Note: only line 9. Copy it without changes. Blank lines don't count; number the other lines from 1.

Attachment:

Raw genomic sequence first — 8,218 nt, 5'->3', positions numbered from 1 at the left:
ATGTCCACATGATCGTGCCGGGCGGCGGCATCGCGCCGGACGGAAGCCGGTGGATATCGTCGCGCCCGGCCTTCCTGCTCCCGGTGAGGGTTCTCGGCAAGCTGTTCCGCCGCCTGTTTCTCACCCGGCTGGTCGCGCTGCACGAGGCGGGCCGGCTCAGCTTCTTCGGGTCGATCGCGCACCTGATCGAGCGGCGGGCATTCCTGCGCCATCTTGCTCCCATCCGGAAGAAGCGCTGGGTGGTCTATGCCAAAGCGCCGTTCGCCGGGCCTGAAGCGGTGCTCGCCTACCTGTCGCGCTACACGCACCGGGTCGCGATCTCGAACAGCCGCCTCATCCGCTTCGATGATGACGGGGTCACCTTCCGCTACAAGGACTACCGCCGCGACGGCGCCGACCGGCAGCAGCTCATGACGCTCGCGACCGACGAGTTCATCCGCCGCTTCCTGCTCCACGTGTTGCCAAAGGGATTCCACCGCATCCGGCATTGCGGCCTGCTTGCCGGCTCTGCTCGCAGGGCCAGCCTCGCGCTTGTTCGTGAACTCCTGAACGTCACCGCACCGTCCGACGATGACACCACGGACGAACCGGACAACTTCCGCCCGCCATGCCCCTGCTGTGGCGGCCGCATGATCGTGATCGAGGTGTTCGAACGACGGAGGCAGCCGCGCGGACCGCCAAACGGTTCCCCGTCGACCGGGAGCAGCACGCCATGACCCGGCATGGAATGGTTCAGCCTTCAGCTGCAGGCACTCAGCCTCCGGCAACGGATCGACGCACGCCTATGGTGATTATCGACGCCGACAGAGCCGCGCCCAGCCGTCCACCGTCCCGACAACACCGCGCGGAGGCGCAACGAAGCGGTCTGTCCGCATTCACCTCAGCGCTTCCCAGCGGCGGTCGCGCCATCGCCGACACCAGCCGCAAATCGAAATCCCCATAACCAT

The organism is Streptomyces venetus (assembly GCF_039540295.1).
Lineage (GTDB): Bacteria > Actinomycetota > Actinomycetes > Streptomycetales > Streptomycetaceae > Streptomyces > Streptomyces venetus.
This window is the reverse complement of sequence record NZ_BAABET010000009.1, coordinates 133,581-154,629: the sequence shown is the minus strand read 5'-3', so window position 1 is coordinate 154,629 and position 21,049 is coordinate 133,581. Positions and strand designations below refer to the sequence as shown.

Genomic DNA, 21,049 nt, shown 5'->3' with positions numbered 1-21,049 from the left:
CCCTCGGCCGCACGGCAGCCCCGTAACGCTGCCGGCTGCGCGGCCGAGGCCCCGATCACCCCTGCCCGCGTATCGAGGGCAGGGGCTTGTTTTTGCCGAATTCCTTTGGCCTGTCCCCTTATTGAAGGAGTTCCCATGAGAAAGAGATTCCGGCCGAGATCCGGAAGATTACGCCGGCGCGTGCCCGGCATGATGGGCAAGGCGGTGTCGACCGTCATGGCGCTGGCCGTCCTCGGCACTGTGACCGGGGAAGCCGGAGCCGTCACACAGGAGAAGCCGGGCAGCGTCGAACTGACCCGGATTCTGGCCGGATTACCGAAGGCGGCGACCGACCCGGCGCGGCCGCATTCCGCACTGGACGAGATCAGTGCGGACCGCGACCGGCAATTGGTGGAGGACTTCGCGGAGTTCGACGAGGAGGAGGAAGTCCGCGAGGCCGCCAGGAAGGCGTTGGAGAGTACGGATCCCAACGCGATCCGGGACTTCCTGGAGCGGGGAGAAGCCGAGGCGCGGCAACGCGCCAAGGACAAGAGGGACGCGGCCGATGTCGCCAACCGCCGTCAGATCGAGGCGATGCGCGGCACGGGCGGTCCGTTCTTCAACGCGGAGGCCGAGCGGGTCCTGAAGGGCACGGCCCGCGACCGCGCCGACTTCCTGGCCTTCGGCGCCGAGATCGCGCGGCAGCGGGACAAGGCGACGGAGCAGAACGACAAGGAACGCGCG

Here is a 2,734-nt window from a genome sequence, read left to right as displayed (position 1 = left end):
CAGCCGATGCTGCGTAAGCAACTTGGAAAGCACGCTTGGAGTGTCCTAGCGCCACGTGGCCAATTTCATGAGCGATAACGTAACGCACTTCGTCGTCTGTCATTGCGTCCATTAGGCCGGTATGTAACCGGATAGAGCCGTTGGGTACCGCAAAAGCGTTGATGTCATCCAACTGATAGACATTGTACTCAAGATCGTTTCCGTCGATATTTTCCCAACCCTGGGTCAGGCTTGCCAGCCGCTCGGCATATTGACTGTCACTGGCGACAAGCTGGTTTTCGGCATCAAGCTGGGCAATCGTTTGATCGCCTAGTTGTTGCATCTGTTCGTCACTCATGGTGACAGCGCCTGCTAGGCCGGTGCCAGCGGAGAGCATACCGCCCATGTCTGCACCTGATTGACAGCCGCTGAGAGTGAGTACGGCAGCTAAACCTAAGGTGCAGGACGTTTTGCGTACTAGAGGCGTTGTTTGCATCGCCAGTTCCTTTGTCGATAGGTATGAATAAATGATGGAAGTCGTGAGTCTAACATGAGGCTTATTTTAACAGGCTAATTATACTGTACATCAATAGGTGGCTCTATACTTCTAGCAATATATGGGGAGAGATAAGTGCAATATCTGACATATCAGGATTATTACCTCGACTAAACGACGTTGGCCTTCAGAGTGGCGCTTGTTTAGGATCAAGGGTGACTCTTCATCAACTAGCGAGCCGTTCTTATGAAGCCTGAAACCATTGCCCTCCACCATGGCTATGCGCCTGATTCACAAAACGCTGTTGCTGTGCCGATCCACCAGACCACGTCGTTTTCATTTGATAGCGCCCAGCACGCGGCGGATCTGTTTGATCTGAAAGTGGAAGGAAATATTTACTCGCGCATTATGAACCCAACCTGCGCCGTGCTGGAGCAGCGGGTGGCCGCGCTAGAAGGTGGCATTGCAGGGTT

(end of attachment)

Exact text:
CAGCCGATGCTGCGTAAGCAACTTGGAAAGCACGCTTGGAGTGTCCTAGCGCCACGTGGCCAATTTCATGAGCGATAACGTAACGCACTTCGTCGTCTGTCATTGCGTCCATTAGGCCGGTATGTAACCGGATAGAGCCGTTGGGTACCGCAAAAGCGTTGATGTCATCCAACTGATAGACATTGTACTCAAGATCGTTTCCGTCGATATTTTCCCAACCCTGGGTCAGGCTTGCCAGCCGCTCGGCATATTGACTGTCACTGGCGACAAGCTGGTTTTCGGCATCAAGCTGGGCAATCGTTTGATCGCCTAGTTGTTGCATCTGTTCGTCACTCATGGTGACAGCGCCTGCTAGGCCGGTGCCAGCGGAGAGCATACCGCCCATGTCTGCACCTGATTGACAGCCGCTGAGAGTGAGTACGGCAGCTAAACCTAAGGTGCAGGACGTTTTGCGTACTAGAGGCGTTGTTTGCATCGCCAGTTCCTTTGTCGATAGGTATGAATAAATGATGGAAGTCGTGAGTCTAACATGAGGCTTATTTTAACAGGCTAATTATACTGTACATCAATAGGTGGCTCTATACTTCTAGCAATATATGGGGAGAGATAAGTGCAATATCTGACATATCAGGATTATTACCTCGACTAAACGACGTTGGCCTTCAGAGTGGCGCTTGTTTAGGATCAAGGGTGACTCTTCATCAACTAGCGAGCCGTTCTTATGAAGCCTGAAACCATTGCCCTCCACCATGGCTATGCGCCTGATTCACAAAACGCTGTTGCTGTGCCGATCCACCAGACCACGTCGTTTTCATTTGATAGCGCCCAGCACGCGGCGGATCTGTTTGATCTGAAAGTGGAAGGAAATATTTACTCGCGCATTATGAACCCAACCTGCGCCGTGCTGGAGCAGCGGGTGGCCGCGCTAGAAGGTGGCATTGCAGGGTT